This flag sets the validity period for node certificates.


This flag sets the frequency with which nodes are told to use as a period to report their health.


This flag sets up the swarm to use an external CA to issue node certificates. The value takes the form protocol=X,url=Y. The value for protocol specifies what protocol should be used to send signing requests to the external CA. Currently, the only supported value is cfssl. The URL specifies the endpoint where signing requests should be submitted.


This flag forces an existing node that was part of a quorum that was lost to restart as a single node Manager without losing its data.


The node listens for inbound swarm manager traffic on this address. The default is to listen on It is also possible to specify a network interface to listen on that interface’s address; for example --listen-addr eth0:2377.

Specifying a port is optional. If the value is a bare IP address or interface name, the default port 2377 will be used.


This flag specifies the address that will be advertised to other members of the swarm for API access and overlay networking. If unspecified, Docker will check if the system has a single IP address, and use that IP address with the listening port (see --listen-addr). If the system has multiple IP addresses, --advertise-addr must be specified so that the correct address is chosen for inter-manager communication and overlay networking.

It is also possible to specify a network interface to advertise that interface’s address; for example --advertise-addr eth0:2377.

Specifying a port is optional. If the value is a bare IP address or interface name, the default port 2377 will be used.


This flag specifies the address that global scope network drivers will publish towards other nodes in order to reach the containers running on this node. Using this parameter it is then possible to separate the container’s data traffic from the management traffic of the cluster. If unspecified, Docker will use the same IP address or interface that is used for the advertise address.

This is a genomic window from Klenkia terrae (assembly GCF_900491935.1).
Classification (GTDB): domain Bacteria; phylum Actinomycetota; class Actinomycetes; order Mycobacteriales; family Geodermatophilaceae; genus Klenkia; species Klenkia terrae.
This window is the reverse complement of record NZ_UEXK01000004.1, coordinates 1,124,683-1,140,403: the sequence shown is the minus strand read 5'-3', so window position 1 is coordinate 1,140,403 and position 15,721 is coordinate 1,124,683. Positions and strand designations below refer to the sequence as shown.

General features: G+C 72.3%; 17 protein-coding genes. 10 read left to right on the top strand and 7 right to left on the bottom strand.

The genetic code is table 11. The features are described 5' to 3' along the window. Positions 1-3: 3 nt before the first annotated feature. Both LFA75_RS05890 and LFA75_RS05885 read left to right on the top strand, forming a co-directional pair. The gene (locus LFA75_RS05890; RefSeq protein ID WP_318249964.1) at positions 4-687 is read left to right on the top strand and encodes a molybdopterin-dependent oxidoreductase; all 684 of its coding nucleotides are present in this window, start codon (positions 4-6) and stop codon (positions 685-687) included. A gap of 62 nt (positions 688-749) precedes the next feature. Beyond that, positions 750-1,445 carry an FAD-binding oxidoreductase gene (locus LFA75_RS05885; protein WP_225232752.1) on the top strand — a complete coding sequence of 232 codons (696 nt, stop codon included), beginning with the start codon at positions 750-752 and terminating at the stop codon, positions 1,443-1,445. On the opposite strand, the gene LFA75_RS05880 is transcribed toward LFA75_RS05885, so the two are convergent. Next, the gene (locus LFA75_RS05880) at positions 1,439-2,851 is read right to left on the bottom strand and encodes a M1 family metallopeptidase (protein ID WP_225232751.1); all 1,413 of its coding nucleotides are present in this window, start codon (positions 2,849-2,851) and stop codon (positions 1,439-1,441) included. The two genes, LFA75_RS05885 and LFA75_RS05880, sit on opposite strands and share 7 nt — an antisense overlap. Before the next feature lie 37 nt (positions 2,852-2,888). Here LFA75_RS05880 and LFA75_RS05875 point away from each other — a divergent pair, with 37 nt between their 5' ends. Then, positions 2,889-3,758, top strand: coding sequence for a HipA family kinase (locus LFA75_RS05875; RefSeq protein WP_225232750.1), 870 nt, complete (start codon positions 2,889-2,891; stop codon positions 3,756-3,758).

This flag sets up task history retention limit.


This flag sets the number of old Raft snapshots to retain in addition to the current Raft snapshots. By default, no old snapshots are retained. This option may be used for debugging, or to store old snapshots of the swarm state for disaster recovery purposes.


This flag specifies how many log entries to allow in between Raft snapshots. Setting this to a higher number will trigger snapshots less frequently. Snapshots compact the Raft log and allow for more efficient transfer of the state to new managers. However, there is a performance cost to taking snapshots frequently.


This flag specifies the availability of the node at the time the node joins a master. Possible availability values are active, pause, or drain.

This flag is useful in certain situations. For example, a cluster may want to have dedicated manager nodes that are not served as worker nodes. This could be achieved by passing --availability=drain to docker swarm init.